New OK Go music video is a Drone Masterpiece

October 28th, 2014 Jump to Comment Section 2
New OK Go music video is a Drone Masterpiece

OK Go have released a music video for their new single I Won’t Let You Down and it’s a drone masterpiece, check it out:

OK Go 3OK Go have established quite a unique style for their music videos. Their slightly ‘less polished’ style of filmmaking paints a wonderful aesthetic, creating almost a home movie vibe. This is often countered by long, single take, heavily choreographed shots that in-turn create some wonderful videos.

Likely first brought to light to many by their viral video Here It Goes Again, OK Go have continued to wow audiences with their unique videos, and there’s always something for us filmmakers.

A recent release – The Writing’s On the Wall raised much discussion as to the camera choice. The hot topic at the time (and still very popular) Panasonic GH4 was pictured in the BTS video with a fig rig, which caused quite a stir as to whether the post stabilized process deterred or added to the overall look of the piece.

OK Go 1I Won’t Let You Down is another fantastic example from OK Go, seemingly shot entirely in one take using a drone. Peta Pixel did a great job in pulling some BTS shots from the Instagram feed of frontman Damian Kulas.

The pictures show great insight as to the process of the production. What must have been such a task to nail the choreography, could it have been filmed any other way without a drone?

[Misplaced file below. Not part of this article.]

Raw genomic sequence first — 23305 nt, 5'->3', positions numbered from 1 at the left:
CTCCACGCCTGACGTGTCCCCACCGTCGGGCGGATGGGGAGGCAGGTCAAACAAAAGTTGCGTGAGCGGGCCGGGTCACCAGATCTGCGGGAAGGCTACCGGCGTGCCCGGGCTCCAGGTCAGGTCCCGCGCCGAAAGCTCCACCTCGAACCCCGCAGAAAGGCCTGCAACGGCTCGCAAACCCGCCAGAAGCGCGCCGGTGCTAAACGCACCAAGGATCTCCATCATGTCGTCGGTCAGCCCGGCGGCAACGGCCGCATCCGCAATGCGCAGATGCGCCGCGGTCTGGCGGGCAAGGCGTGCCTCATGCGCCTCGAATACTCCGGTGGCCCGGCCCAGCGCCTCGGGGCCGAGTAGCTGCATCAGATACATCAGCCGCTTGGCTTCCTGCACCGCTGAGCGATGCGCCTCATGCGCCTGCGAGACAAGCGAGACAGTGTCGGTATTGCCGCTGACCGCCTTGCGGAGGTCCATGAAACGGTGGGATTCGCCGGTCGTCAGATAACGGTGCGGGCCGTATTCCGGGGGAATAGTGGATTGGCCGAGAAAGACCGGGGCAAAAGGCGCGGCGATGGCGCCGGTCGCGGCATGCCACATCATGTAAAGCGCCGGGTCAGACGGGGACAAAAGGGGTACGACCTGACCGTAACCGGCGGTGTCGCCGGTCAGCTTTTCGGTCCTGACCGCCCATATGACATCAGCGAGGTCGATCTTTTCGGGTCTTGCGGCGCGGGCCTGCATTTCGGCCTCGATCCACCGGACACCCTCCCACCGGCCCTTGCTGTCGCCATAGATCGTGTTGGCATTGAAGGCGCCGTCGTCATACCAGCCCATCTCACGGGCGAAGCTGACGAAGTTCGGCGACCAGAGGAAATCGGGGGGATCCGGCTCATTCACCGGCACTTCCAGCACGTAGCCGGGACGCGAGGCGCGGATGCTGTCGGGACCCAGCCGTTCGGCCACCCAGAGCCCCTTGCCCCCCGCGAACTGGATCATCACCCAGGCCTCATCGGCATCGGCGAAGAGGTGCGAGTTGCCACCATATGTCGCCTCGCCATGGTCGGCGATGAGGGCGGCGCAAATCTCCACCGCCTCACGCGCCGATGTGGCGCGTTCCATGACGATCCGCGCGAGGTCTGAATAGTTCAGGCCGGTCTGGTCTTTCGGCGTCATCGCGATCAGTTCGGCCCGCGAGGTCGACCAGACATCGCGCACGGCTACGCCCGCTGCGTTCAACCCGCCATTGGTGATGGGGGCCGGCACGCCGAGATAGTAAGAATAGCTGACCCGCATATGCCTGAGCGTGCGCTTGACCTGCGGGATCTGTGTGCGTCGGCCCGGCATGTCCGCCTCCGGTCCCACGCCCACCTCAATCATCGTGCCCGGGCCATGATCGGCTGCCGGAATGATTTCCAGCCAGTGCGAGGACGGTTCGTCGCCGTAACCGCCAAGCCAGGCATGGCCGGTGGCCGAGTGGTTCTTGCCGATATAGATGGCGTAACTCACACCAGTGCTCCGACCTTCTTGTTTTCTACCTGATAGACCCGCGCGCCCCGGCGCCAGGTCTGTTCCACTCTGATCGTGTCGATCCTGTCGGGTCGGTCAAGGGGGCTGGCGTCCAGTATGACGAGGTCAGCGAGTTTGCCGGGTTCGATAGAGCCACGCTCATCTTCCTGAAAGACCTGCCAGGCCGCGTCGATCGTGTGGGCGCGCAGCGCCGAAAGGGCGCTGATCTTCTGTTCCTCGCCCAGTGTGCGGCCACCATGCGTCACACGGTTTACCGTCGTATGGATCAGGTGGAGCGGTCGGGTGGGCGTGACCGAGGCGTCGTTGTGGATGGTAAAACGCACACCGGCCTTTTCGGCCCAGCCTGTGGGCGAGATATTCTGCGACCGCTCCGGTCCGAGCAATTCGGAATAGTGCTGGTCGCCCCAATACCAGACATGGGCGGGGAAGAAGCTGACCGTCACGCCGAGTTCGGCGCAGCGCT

There are a few jimmy jib setups that would’ve gotten OK Go 2close to some of camera movement, but with some of the heights particularly towards the end; nothing comes close.

I was involved in a much smaller production a couple of years back that shares similar subjects (but at a much higher level). We were shooting on a 32M cherry picker and were struggling for overhead clearance.  The drone offers such a unique perspective in this incidence,OK Go 4 going from eye level to 100+ foot aerial views.

The slightly-faster-than-standard playback does enhance some of the wobbles the drone (and dolly at the start) naturally exhibits, but arguably cements that ‘OK Go Look’ which their videos fail to present; it also offers a much more suitable tempo for the choreographed umbrella actions.

As a filmmaker I’m always keen to see the latest OK Go video; they’re usually followed up by a behind the scenes release also so we potentially have that to look forward to. OK Go have a huge catalogue of unique one-take music videos, check them out on YouTube for more.

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